The public school establishment says, "Give us more money and we'll educate the children." But, for three times the money, they clearly are not as effective in the inner-cities of Philadelphia and Chester as the more than 24 Baptist schools, many parochial schools, and a number that are Lutheran, Evangelical, Jewish, nonsectarian, Quaker, etc.
Therefore, I call upon Constance Clayton, head of our Philadelphia Public School system, and John Yarnovic, head of Pennsylvania's largest teacher's union - both of whom, I believe, deeply care for the children - to become true educational statesmen and come out publicly in favor of choice among all schools. With the immense job that needs to be done, this country must utilize the best of all our schools, both public and nonpublic, to educate our children. In fact, the competition brought on by school choice will help Dr. Clayton budge any laggards in her administration who might still be unresponsive to her stated vision. While some pupils may transfer out of the Philadelphia public school system to nonpublic schools, the education of the kids is the purpose of schools, not maximum enrollment. The end result will be to greatly advance her goal of making her schools truly effective.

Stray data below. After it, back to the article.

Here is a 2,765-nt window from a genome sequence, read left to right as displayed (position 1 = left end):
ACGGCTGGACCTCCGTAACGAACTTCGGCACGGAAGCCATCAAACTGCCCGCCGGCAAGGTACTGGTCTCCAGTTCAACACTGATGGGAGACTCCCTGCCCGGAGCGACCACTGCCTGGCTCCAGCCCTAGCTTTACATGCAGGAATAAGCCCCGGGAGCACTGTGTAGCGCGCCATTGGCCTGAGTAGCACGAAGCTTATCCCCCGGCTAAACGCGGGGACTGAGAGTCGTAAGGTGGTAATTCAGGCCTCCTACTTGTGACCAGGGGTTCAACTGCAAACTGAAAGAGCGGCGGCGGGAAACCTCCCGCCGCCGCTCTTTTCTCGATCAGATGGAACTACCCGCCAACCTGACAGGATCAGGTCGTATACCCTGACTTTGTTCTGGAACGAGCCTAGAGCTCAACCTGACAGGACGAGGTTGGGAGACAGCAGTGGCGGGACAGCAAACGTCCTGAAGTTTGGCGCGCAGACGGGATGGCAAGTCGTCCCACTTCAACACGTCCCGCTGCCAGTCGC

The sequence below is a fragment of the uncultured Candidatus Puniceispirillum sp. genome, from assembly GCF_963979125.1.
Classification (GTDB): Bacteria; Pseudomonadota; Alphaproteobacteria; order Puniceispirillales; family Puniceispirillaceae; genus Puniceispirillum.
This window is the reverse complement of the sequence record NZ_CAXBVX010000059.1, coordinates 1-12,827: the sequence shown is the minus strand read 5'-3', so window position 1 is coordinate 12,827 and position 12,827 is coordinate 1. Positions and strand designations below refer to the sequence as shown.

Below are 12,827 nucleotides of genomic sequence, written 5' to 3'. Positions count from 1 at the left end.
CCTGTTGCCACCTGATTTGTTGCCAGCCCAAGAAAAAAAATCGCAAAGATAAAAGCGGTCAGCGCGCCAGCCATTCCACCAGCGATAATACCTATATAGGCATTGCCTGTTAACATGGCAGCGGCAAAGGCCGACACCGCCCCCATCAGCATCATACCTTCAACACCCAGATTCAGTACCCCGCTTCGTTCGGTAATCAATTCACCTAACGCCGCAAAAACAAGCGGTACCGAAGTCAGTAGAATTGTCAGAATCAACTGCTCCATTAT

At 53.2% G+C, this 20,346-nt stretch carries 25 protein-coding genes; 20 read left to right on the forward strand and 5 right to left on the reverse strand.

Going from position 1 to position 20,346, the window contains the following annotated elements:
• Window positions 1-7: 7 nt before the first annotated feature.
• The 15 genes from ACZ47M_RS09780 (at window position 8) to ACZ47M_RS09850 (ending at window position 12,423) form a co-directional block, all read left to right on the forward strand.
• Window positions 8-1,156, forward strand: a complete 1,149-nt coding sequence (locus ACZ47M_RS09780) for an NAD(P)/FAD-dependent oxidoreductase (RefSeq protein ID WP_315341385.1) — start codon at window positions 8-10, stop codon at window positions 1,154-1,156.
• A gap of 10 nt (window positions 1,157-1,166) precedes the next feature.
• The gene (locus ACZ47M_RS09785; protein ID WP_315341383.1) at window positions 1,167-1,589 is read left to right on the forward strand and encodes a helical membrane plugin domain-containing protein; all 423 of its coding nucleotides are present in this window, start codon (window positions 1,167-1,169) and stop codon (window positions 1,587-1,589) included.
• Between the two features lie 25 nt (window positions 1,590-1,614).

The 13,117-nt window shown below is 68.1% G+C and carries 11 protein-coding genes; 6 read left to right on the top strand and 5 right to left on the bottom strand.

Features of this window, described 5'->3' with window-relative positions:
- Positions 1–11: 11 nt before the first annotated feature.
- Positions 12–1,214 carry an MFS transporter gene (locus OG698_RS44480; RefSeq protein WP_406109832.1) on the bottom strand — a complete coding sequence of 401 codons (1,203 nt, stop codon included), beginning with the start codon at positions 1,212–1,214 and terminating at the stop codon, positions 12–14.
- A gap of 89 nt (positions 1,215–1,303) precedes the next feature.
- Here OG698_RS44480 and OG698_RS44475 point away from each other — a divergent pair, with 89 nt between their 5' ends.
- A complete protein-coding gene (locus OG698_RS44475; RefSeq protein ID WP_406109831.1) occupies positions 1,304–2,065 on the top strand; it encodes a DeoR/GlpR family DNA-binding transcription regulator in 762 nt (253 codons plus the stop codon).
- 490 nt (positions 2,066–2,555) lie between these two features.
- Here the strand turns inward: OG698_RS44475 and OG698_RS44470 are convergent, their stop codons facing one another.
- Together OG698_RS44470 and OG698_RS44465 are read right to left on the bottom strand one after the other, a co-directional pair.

School choice can be accomplished through a "G.I. Bill for Kids" wherein our Commonwealth would allow a parent to take part of the state funds allocated to educate their children in a public school and apply it toward the tuition of any nonpublic school. Like the original G.I. Bill, it will pay for itself many times over in the taxes collected on the increased earnings of the recipients. And, like the original G.I. Bill, it will bypass any problem of separation of church and state. Most importantly, the educational effectiveness of all our schools will increase and all our children will have the opportunity of reaching their full potential.
How do we know that school choice will work? If it did not, poor parents in Philadelphia and Chester would not be making such great financial sacrifices to educate their children in neighboring nonpublic schools in their one-best hope of escaping poverty. We know school choice must be working elsewhere
because parents who teach in public schools are twice as likely to send their children to nonpublic school as their neighbors.
Dr. Claytom and Mr. Yarnovich, you can lead the nation. What is good for our children is good for all of us - no matter whose schools they attend. Let us not waste our children's lives any longer delaying this essential first step to combatting poverty, crime, drugs, immorality, unemployment and foreign competition.
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